Ron Rosenbaum thinks Jane Austen is overhyped . Not, he insists, overrated. But lost in what he calls “the tsunami of schlocky, rapturous, over-the-top, wall-to-wall multiplatform of celebration of the 200th anniversary of Pride and Prejudice .
He’s got plenty of evidence to back it up: Erotic Austen, Tweeting Elizabeth Bennet, TV Austen, and “Austenland,” a film about an Austen lover who falls in love at a theme park.
What he finds most dispiriting is William Deresiewicz’s A Jane Austen Education: How Six Novels Taught Me About Love, Friendship, and the Things That Really Matter . Deresiewicz is a leading Austen scholar, but the book is about how Austen helped transform him from a sex-crazed libertine into the cultivated man he is today. Rosenbaum writes:
“he could have any number of gorgeous, knowing, bisexual babes at the drop of a hat, but he’s become a better person than that now. A more virtuous person. He says so himself. And he’s even willing to impart to his implicitly oafish and clueless reader some super-obvious lessons about interpersonal interaction that he claims he only grokked to after reading dear Jane . . . . This is the basic theme throughout the book: Jane Austen schools him out of his bad behavior.” It sounds like a very Victorian reading of Austen, the kind of reading that drove Mark Twain to distraction.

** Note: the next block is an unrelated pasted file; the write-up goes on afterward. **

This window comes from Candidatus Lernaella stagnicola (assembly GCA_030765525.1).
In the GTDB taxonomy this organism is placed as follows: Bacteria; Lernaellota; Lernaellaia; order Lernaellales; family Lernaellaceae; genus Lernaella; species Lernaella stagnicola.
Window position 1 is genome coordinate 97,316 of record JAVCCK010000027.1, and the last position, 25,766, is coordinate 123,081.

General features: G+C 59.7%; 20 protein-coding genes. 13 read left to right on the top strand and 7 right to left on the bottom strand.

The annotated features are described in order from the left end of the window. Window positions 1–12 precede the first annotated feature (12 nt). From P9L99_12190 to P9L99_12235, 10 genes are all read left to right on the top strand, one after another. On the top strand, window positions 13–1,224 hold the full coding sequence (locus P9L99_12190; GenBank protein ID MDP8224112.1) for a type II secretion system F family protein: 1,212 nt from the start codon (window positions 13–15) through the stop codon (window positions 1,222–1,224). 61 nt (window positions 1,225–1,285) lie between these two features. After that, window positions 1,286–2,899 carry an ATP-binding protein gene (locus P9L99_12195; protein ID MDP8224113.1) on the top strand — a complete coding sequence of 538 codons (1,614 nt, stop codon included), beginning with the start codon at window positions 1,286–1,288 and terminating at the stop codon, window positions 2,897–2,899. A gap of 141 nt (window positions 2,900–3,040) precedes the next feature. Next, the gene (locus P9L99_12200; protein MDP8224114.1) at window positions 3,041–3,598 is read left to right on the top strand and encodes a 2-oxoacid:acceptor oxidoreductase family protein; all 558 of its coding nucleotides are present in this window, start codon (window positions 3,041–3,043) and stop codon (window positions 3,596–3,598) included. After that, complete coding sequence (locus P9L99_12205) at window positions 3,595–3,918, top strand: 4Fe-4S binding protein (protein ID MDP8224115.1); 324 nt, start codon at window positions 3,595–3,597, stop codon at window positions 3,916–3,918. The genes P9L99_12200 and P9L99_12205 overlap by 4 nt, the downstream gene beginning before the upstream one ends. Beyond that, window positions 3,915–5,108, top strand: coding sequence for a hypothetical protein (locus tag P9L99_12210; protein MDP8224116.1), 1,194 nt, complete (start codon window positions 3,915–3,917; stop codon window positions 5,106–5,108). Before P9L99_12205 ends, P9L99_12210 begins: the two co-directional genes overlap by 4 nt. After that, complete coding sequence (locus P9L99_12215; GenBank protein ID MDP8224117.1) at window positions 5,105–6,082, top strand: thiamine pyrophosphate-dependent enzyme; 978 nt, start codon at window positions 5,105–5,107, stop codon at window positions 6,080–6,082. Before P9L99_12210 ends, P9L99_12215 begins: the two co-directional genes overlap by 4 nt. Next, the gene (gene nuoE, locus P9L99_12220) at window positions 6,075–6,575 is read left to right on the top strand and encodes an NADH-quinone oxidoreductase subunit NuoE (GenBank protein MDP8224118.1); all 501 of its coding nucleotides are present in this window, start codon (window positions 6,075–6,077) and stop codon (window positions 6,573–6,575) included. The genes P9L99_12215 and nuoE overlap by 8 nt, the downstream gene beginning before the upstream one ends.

Rosenbaum has two problems with this, one Austen-specific and one generally literary. The Austen specific one is that Jane “would surely have made fun of [Deresiewicz’s] overbrimming self-satisfaction. Deresiewicz is exactly the kind of sententious character she particularly liked to skewer in a not-nice way.” The generic literary reason is that literature is not merely for moral training. He asks, not a little plaintively, “Is Lolita not literature? Is Anna Karenina not literature? Is Coriolanus not literature? I rest my case.”
You can’t reduce even a morally interested author like Austen to a series of “teachable moments.” He’s right about Austen’s limitations; she doesn’t question “the moral order of the universe.” Probably she never thought to do so. But he also has a sense of what she does “inimitably”: “Austen writes brilliantly about Bad Behavior in a little world,” and the novels are cheapened when turned into “little sermons on Good Behavior.”